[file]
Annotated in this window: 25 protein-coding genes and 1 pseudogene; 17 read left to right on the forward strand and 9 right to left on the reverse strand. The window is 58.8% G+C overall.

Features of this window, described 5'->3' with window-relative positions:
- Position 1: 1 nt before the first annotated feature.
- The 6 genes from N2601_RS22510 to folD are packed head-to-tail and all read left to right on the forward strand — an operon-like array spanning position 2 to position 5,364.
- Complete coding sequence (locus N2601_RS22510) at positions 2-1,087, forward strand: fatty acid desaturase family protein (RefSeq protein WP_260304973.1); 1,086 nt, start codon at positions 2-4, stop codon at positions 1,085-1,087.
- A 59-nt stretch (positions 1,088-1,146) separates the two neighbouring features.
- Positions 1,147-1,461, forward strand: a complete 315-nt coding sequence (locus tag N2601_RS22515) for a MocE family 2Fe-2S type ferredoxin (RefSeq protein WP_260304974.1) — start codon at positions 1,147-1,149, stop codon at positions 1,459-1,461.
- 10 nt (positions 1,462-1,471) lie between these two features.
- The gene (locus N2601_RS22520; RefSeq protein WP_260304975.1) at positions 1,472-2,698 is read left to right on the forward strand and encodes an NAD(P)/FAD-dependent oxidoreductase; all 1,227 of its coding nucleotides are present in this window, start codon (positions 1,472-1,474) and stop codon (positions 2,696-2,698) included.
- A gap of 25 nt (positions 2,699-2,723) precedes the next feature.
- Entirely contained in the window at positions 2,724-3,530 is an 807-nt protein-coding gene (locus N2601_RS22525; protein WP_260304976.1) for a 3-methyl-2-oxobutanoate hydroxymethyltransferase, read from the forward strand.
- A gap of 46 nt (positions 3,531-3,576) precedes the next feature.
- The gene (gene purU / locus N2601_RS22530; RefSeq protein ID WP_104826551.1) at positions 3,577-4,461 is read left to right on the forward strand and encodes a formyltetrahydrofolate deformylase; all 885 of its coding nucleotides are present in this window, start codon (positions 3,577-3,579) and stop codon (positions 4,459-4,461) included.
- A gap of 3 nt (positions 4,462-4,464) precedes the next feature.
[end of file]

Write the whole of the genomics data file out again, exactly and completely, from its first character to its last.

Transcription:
Annotated in this window: 25 protein-coding genes and 1 pseudogene; 17 read left to right on the forward strand and 9 right to left on the reverse strand. The window is 58.8% G+C overall.

Features of this window, described 5'->3' with window-relative positions:
- Position 1: 1 nt before the first annotated feature.
- The 6 genes from N2601_RS22510 to folD are packed head-to-tail and all read left to right on the forward strand — an operon-like array spanning position 2 to position 5,364.
- Complete coding sequence (locus N2601_RS22510) at positions 2-1,087, forward strand: fatty acid desaturase family protein (RefSeq protein WP_260304973.1); 1,086 nt, start codon at positions 2-4, stop codon at positions 1,085-1,087.
- A 59-nt stretch (positions 1,088-1,146) separates the two neighbouring features.
- Positions 1,147-1,461, forward strand: a complete 315-nt coding sequence (locus tag N2601_RS22515) for a MocE family 2Fe-2S type ferredoxin (RefSeq protein WP_260304974.1) — start codon at positions 1,147-1,149, stop codon at positions 1,459-1,461.
- 10 nt (positions 1,462-1,471) lie between these two features.
- The gene (locus N2601_RS22520; RefSeq protein WP_260304975.1) at positions 1,472-2,698 is read left to right on the forward strand and encodes an NAD(P)/FAD-dependent oxidoreductase; all 1,227 of its coding nucleotides are present in this window, start codon (positions 1,472-1,474) and stop codon (positions 2,696-2,698) included.
- A gap of 25 nt (positions 2,699-2,723) precedes the next feature.
- Entirely contained in the window at positions 2,724-3,530 is an 807-nt protein-coding gene (locus N2601_RS22525; protein WP_260304976.1) for a 3-methyl-2-oxobutanoate hydroxymethyltransferase, read from the forward strand.
- A gap of 46 nt (positions 3,531-3,576) precedes the next feature.
- The gene (gene purU / locus N2601_RS22530; RefSeq protein ID WP_104826551.1) at positions 3,577-4,461 is read left to right on the forward strand and encodes a formyltetrahydrofolate deformylase; all 885 of its coding nucleotides are present in this window, start codon (positions 3,577-3,579) and stop codon (positions 4,459-4,461) included.
- A gap of 3 nt (positions 4,462-4,464) precedes the next feature.